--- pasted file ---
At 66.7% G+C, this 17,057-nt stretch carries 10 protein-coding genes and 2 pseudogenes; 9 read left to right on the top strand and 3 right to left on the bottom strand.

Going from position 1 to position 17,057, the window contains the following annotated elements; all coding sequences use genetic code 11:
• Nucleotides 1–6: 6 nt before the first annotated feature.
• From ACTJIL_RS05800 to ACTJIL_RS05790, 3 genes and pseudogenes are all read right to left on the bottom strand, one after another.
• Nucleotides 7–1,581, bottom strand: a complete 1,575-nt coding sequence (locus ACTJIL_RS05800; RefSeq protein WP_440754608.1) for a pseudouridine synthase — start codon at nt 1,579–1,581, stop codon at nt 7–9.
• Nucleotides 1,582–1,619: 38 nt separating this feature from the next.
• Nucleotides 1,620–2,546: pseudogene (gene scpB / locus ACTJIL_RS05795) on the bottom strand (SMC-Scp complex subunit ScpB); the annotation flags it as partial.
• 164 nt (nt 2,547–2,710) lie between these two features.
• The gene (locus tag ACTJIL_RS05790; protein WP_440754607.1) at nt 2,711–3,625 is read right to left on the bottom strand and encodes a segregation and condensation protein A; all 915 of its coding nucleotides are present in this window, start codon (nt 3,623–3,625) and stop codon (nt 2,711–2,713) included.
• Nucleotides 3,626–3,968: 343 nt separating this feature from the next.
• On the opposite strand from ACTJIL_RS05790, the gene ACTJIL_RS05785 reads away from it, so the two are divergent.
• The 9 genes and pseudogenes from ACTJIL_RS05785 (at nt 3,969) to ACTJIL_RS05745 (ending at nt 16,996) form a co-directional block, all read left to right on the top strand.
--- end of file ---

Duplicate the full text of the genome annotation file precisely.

At 66.7% G+C, this 17,057-nt stretch carries 10 protein-coding genes and 2 pseudogenes; 9 read left to right on the top strand and 3 right to left on the bottom strand.

Going from position 1 to position 17,057, the window contains the following annotated elements; all coding sequences use genetic code 11:
• Nucleotides 1–6: 6 nt before the first annotated feature.
• From ACTJIL_RS05800 to ACTJIL_RS05790, 3 genes and pseudogenes are all read right to left on the bottom strand, one after another.
• Nucleotides 7–1,581, bottom strand: a complete 1,575-nt coding sequence (locus ACTJIL_RS05800; RefSeq protein WP_440754608.1) for a pseudouridine synthase — start codon at nt 1,579–1,581, stop codon at nt 7–9.
• Nucleotides 1,582–1,619: 38 nt separating this feature from the next.
• Nucleotides 1,620–2,546: pseudogene (gene scpB / locus ACTJIL_RS05795) on the bottom strand (SMC-Scp complex subunit ScpB); the annotation flags it as partial.
• 164 nt (nt 2,547–2,710) lie between these two features.
• The gene (locus tag ACTJIL_RS05790; protein WP_440754607.1) at nt 2,711–3,625 is read right to left on the bottom strand and encodes a segregation and condensation protein A; all 915 of its coding nucleotides are present in this window, start codon (nt 3,623–3,625) and stop codon (nt 2,711–2,713) included.
• Nucleotides 3,626–3,968: 343 nt separating this feature from the next.
• On the opposite strand from ACTJIL_RS05790, the gene ACTJIL_RS05785 reads away from it, so the two are divergent.
• The 9 genes and pseudogenes from ACTJIL_RS05785 (at nt 3,969) to ACTJIL_RS05745 (ending at nt 16,996) form a co-directional block, all read left to right on the top strand.